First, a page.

The Royal Australian College of General Practitioners (RACGP) has increased pressure on the Federal Government to lift the freeze on patient Medicare rebates in the next Federal Budget.
The RACGP’s 2016-17 pre-budget submission is available on the RACGP website
The call forms part of the RACGP’s 2016-17 pre-budget submission, which outlines four key strategies that will improve quality-led patient care, through increased investment in general practice healthcare services.
RACGP President Dr Frank R Jones urged the Government to prioritise the health of Australians by keeping indexation of Medicare Benefits Schedule (MBS) rebates in line with the cost of providing quality healthcare services.
‘The argument for lifting the freeze is straightforward,’ Dr Jones said.
‘Continuing the freeze on patient rebates will increase out-of-pocket expenses for patients, as GPs are forced to pass on the increasing gap in costs.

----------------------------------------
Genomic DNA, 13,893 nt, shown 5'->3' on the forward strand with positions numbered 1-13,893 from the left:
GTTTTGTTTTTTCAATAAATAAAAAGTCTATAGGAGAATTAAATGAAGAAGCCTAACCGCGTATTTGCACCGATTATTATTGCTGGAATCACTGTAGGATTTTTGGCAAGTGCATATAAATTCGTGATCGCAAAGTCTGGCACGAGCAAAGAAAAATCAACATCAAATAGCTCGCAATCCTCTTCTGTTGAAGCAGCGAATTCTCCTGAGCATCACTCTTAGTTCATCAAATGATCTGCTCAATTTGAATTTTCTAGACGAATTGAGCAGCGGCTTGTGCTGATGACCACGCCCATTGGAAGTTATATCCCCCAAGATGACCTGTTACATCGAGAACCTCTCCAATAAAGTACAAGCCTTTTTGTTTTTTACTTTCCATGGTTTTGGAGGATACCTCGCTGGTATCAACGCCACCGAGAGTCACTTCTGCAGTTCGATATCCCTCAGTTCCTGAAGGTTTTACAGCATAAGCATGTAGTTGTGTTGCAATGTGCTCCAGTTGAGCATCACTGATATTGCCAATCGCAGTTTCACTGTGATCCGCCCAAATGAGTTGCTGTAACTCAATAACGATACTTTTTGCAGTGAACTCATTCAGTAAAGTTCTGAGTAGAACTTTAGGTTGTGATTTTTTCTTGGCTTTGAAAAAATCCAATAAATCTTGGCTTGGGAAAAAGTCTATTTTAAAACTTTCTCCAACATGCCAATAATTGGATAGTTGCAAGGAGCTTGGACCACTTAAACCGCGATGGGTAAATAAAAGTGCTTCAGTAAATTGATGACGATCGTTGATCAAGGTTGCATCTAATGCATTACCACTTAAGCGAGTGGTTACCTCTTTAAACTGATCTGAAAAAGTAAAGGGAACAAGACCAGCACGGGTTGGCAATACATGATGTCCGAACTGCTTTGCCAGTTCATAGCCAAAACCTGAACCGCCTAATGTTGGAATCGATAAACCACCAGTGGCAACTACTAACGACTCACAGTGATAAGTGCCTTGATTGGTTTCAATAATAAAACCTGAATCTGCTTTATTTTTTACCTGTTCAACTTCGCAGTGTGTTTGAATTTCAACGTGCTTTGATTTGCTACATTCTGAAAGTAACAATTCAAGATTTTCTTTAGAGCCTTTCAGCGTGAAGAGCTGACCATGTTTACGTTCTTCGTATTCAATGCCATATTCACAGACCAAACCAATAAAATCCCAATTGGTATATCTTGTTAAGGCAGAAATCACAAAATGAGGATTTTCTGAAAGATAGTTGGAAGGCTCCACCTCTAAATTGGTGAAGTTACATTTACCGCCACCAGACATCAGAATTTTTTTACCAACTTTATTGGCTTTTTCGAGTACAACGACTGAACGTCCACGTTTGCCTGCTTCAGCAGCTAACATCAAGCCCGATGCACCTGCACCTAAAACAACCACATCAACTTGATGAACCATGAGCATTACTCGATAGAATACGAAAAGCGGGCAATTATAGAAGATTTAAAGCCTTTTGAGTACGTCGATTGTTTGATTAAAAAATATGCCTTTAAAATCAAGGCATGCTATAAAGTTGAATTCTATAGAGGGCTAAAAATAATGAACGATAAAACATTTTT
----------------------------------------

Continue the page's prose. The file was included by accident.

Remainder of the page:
‘This will have a detrimental impact on patient access to GP services, which ultimately leads to increased strain on our hospital system and hospital expenditure.
‘It is time the Federal Government acknowledged the damage continuing the rebate freeze will cause the community and act to improve conditions for patients.
The RACGP submission also calls for the establishment of 200 FTE intern and junior doctor training places in general practice; a pilot for voluntary patient enrolment (VPE) and coordination of care; and dedicated funding for general practice research.
Dr Jones said the RACGP’s Vision for general practice and a sustainable healthcare system set the framework for the adoption of the patient-centred medical home in Australia.
‘Evidence shows the patient-centred medical home creates positive health outcomes for patients and has myriad benefits for the healthcare system including easing pressure on emergency departments, increased provision of preventive services and improved experiences for staff and patients,’ Dr Jones said.
The RACGP’s 2016-17 pre-budget submission is available on the RACGP website.